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Home LEARNING Books & Reading Early Literacy | Teaching Toddlers To Read

With Austin learning to walk at one year old, we continue putting effort in teaching toddlers to read. If this is the first post you land on, my earlier post discussed on our personal encounters in teaching kids to read during pregnancy and infancy. Despite sign language was introduced to Austin as early as 7 month-old, he he didn't seem to react and pick up after 6 months. So, we pictured hiccups and struggles in communication down the road.

Teaching toddlers to read

Time proved otherwise. After a year old, we noticed Austin consistently babbled. Though 'da-da' was his first word, he didn't refer that to Daddy until months later. We sensed he loves books. Flipping, staring, he could spend longer than 15 minutes, sitting still with only books when he was around 12 to 15 month-old. This stage took him to page the book, then grabbing our index finger, pointing at the words, gesturing us to read out for him. And we had to follow strictly like an obedient kid :).

After Austin reached 14 month-old, 'Your Baby Can Read' DVDs series took over to babysit him. A gift from his auntie, we played it everyday, following the instructions given. Every screening was less than 30 minutes. Although we were skeptical of this approach, our sixth sense encouraged us to experiment. We watched with Austin closely as we played, at the same time repeating the words whenever we could so that it was more like an interactive screening rather than one-way kind. To our delight, he impressed us, uttering words he picked up from the 'Your Baby Can Read' such as arms up, wave and clap, in addition to touching to his body parts. And ours too. At 18 month-old, Austin began to consistently finger-pointing to stuff that he was interested in, though it was considerably late compares to his peers.

A leap in language development, this moment onwards took Austin to communicate with us, gesturing often, taking instructions, talking constantly mainly the two-syllable one-word kind such as there-dee (Daddy) and sir-ker (circle). While he was playing independently, he was sometimes spotted humming! To get Austin sitting down for his meal, we sometimes write words or draw shapes since he is not fond of eating. One day, he started to touch his ear when I wrote 'ear', then point to wall when I wrote 'wall'. With over 20 words that day, he seemed to associate words to objects. That was the moment we accidentally discovered that he can read, at 21 month-old!!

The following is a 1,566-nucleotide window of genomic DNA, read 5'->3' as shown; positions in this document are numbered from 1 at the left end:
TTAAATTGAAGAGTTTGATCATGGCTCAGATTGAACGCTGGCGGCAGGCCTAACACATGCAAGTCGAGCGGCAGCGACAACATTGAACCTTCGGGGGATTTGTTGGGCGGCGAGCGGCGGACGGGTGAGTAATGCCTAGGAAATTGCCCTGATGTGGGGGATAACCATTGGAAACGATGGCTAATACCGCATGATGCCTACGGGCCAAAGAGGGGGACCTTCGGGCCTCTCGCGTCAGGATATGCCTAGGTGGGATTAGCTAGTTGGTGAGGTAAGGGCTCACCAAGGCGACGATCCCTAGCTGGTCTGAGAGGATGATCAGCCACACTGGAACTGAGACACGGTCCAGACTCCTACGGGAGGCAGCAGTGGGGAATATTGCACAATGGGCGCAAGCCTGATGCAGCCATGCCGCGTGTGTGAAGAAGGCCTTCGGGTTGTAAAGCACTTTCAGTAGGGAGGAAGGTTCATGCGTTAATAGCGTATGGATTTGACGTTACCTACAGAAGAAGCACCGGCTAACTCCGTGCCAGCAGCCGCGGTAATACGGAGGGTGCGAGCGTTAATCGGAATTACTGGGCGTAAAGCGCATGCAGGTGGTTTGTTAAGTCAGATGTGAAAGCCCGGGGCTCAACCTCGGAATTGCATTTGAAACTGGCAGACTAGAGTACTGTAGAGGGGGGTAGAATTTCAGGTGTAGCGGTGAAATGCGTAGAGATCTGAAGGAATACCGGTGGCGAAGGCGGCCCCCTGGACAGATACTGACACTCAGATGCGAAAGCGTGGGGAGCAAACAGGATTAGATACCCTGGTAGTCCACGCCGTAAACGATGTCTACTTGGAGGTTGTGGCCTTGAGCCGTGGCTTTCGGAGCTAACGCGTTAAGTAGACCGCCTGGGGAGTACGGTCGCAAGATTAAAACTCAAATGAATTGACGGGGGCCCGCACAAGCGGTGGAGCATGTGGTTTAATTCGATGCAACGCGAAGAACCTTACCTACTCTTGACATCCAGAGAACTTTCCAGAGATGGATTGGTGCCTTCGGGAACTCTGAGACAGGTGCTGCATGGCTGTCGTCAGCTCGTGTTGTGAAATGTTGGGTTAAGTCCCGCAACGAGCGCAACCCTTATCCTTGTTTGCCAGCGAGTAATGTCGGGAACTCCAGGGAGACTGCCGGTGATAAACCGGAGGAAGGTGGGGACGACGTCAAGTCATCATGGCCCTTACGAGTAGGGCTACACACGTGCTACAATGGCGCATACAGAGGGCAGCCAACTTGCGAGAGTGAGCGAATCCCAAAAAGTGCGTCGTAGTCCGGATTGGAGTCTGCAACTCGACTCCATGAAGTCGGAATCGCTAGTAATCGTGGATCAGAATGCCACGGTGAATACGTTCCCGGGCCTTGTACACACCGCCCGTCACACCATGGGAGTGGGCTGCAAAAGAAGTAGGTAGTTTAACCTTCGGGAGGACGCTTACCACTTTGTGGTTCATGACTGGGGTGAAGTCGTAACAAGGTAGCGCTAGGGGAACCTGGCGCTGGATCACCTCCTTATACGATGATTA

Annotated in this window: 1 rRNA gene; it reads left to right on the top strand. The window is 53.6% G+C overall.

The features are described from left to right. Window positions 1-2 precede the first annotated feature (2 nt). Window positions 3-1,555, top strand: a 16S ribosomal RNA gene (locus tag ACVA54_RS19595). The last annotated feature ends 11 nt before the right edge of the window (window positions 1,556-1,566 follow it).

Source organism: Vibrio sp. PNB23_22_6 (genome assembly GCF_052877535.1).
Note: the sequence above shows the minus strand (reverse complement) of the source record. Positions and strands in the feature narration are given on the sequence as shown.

More Tips For Teaching Kids To Read

Visit library and book stores!! Aside from browsing and shopping at book stores, we take him to public library to borrow children's books. Trying to make it a weekly routine, the least is once a month. Allowing him to explore a place where books are plentiful and overflowing, he is likely to make this haven his second home. Grinning all the time as long as he is there, indicating full of fun and excitement. Habit tends to mold behavior, thus we practice reading bedtime stories before the light goes off. Sticking to his 'old' favorites, we read together - 'I love you always and forever', followed by saying grace to God with 'Hush, Little One'.
Having said all above, it is very important to make reading fun. Blending positive spirits primarily cheerful, joyful, humorous expressions, variety of tones, use words that rhyme and coupling 'fun' actions (a good act that your child likes, for our case - Austin likes to run in a round) as words jump out of mouth. One of our favorites - we like to build shapes with Austin. Using wooden blocks, if it is a huge round, we shout loudly 'Big Circle' while the smaller circle, we whisper 'Little Circle'. Then, I'd sing him 'Mommy in BIG circle, Austin gets tickled'. And, the poor guy would run around, away from momma, trying to escape!! There is one word that we're very happy to use overwhelmingly - HAPPY!!. I started by calling him 'Happy boy' when I pick him up from play school. But nowadays, this cheeky guy tends to call out excessively. From happy shoes, happy star, happy semi circle to happy big bubble, this approach in way get him to make practice on a two-word phrase as he speaks.

Next, we look forward to introduce phonics. Don’t miss out my next highlight - teaching aids or materials in learning how to read that works for our little one.